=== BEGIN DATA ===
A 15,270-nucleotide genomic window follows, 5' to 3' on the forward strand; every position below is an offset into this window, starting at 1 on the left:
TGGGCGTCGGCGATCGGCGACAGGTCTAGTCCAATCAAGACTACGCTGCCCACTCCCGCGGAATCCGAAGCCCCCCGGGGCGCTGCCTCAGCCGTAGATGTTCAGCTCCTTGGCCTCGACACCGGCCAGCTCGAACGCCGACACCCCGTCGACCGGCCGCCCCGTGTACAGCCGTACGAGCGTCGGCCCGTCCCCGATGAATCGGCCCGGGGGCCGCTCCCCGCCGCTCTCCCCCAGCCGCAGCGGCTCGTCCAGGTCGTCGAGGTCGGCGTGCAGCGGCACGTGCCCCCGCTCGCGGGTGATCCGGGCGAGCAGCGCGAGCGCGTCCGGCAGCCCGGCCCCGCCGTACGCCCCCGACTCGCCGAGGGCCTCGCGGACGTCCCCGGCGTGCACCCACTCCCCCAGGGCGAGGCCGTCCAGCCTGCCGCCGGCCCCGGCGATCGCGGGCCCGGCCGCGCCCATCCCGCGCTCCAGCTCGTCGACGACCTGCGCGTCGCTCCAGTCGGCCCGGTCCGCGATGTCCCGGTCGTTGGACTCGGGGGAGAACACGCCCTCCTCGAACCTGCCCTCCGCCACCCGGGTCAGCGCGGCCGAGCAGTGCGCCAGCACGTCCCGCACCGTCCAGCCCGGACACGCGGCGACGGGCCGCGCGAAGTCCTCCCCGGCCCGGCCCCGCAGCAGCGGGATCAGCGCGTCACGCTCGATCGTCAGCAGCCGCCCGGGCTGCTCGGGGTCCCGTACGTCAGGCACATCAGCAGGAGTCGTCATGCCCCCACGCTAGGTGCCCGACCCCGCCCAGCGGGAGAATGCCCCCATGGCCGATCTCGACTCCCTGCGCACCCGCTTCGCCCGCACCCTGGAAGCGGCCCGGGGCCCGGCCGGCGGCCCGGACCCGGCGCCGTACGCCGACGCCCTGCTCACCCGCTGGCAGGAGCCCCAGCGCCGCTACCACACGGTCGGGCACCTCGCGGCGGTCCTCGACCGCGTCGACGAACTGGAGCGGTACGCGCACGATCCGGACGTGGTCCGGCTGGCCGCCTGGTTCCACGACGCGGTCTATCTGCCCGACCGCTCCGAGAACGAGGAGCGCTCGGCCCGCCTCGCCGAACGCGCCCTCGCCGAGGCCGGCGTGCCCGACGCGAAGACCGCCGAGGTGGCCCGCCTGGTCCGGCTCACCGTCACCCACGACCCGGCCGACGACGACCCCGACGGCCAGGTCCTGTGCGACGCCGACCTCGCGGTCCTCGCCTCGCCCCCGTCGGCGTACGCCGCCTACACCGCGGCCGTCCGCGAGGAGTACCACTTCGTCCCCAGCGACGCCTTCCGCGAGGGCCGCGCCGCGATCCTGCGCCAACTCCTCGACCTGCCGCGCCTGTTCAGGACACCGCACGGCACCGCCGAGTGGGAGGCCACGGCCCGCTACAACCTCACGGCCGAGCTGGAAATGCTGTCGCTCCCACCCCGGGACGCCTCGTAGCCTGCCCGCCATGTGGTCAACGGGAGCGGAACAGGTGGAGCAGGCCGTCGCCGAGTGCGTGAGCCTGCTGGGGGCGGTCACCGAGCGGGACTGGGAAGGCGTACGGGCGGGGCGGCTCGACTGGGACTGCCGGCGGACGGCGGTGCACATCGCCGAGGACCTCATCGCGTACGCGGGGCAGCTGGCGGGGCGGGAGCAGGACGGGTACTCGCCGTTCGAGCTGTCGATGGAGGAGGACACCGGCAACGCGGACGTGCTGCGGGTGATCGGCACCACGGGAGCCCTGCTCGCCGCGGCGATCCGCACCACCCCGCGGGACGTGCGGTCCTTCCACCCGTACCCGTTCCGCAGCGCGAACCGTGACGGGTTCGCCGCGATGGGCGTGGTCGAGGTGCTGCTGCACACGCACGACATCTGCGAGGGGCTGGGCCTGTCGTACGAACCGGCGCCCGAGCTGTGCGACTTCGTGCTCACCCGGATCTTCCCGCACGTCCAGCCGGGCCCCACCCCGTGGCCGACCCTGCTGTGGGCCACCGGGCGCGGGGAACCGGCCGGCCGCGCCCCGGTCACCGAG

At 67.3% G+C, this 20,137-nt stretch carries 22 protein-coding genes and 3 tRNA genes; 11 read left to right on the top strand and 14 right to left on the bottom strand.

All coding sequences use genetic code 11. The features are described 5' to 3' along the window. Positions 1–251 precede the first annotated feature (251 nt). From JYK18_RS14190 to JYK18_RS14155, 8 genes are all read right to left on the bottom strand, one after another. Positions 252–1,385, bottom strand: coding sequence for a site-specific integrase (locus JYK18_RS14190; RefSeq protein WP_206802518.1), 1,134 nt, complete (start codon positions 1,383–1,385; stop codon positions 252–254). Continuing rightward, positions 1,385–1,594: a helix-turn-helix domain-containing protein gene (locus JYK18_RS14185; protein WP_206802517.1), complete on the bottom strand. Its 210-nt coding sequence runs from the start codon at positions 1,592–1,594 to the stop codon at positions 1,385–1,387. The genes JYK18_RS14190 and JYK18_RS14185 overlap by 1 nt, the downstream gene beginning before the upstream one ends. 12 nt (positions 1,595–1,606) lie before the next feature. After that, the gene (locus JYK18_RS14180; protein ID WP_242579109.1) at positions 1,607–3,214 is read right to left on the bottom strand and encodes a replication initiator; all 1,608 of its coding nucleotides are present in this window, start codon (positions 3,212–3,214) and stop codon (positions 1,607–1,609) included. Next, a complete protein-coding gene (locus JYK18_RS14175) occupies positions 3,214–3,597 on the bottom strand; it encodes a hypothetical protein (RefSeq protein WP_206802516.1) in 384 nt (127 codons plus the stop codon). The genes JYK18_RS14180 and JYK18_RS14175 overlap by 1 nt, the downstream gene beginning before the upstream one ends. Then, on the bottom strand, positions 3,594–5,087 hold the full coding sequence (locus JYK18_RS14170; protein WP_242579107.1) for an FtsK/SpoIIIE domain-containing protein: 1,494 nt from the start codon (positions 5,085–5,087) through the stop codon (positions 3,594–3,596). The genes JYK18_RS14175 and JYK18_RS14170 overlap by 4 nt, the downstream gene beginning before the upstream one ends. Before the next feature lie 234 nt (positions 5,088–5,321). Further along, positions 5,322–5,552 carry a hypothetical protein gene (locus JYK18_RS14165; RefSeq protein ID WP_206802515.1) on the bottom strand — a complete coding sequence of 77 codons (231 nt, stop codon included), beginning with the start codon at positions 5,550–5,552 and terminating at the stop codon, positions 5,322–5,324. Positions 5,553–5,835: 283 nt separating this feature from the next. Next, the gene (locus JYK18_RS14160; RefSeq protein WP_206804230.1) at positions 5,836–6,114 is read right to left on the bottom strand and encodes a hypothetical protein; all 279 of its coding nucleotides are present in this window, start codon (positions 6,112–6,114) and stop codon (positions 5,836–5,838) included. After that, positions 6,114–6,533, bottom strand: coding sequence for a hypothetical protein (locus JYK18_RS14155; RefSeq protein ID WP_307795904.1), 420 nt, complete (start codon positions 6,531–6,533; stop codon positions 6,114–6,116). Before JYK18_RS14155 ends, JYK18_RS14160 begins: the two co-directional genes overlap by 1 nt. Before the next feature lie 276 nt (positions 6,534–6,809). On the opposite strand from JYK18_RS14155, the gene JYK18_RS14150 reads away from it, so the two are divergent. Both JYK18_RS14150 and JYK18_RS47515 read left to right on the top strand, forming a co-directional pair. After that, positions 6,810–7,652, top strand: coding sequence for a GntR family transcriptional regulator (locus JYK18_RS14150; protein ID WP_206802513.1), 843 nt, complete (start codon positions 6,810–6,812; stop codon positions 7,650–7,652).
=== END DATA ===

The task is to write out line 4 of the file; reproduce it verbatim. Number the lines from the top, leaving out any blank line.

All coding sequences use genetic code 11. The features are described 5' to 3' along the window. Positions 1–251 precede the first annotated feature (251 nt). From JYK18_RS14190 to JYK18_RS14155, 8 genes are all read right to left on the bottom strand, one after another. Positions 252–1,385, bottom strand: coding sequence for a site-specific integrase (locus JYK18_RS14190; RefSeq protein WP_206802518.1), 1,134 nt, complete (start codon positions 1,383–1,385; stop codon positions 252–254). Continuing rightward, positions 1,385–1,594: a helix-turn-helix domain-containing protein gene (locus JYK18_RS14185; protein WP_206802517.1), complete on the bottom strand. Its 210-nt coding sequence runs from the start codon at positions 1,592–1,594 to the stop codon at positions 1,385–1,387. The genes JYK18_RS14190 and JYK18_RS14185 overlap by 1 nt, the downstream gene beginning before the upstream one ends. 12 nt (positions 1,595–1,606) lie before the next feature. After that, the gene (locus JYK18_RS14180; protein ID WP_242579109.1) at positions 1,607–3,214 is read right to left on the bottom strand and encodes a replication initiator; all 1,608 of its coding nucleotides are present in this window, start codon (positions 3,212–3,214) and stop codon (positions 1,607–1,609) included. Next, a complete protein-coding gene (locus JYK18_RS14175) occupies positions 3,214–3,597 on the bottom strand; it encodes a hypothetical protein (RefSeq protein WP_206802516.1) in 384 nt (127 codons plus the stop codon). The genes JYK18_RS14180 and JYK18_RS14175 overlap by 1 nt, the downstream gene beginning before the upstream one ends. Then, on the bottom strand, positions 3,594–5,087 hold the full coding sequence (locus JYK18_RS14170; protein WP_242579107.1) for an FtsK/SpoIIIE domain-containing protein: 1,494 nt from the start codon (positions 5,085–5,087) through the stop codon (positions 3,594–3,596). The genes JYK18_RS14175 and JYK18_RS14170 overlap by 4 nt, the downstream gene beginning before the upstream one ends. Before the next feature lie 234 nt (positions 5,088–5,321). Further along, positions 5,322–5,552 carry a hypothetical protein gene (locus JYK18_RS14165; RefSeq protein ID WP_206802515.1) on the bottom strand — a complete coding sequence of 77 codons (231 nt, stop codon included), beginning with the start codon at positions 5,550–5,552 and terminating at the stop codon, positions 5,322–5,324. Positions 5,553–5,835: 283 nt separating this feature from the next. Next, the gene (locus JYK18_RS14160; RefSeq protein WP_206804230.1) at positions 5,836–6,114 is read right to left on the bottom strand and encodes a hypothetical protein; all 279 of its coding nucleotides are present in this window, start codon (positions 6,112–6,114) and stop codon (positions 5,836–5,838) included. After that, positions 6,114–6,533, bottom strand: coding sequence for a hypothetical protein (locus JYK18_RS14155; RefSeq protein ID WP_307795904.1), 420 nt, complete (start codon positions 6,531–6,533; stop codon positions 6,114–6,116). Before JYK18_RS14155 ends, JYK18_RS14160 begins: the two co-directional genes overlap by 1 nt. Before the next feature lie 276 nt (positions 6,534–6,809). On the opposite strand from JYK18_RS14155, the gene JYK18_RS14150 reads away from it, so the two are divergent. Both JYK18_RS14150 and JYK18_RS47515 read left to right on the top strand, forming a co-directional pair. After that, positions 6,810–7,652, top strand: coding sequence for a GntR family transcriptional regulator (locus JYK18_RS14150; protein ID WP_206802513.1), 843 nt, complete (start codon positions 6,810–6,812; stop codon positions 7,650–7,652).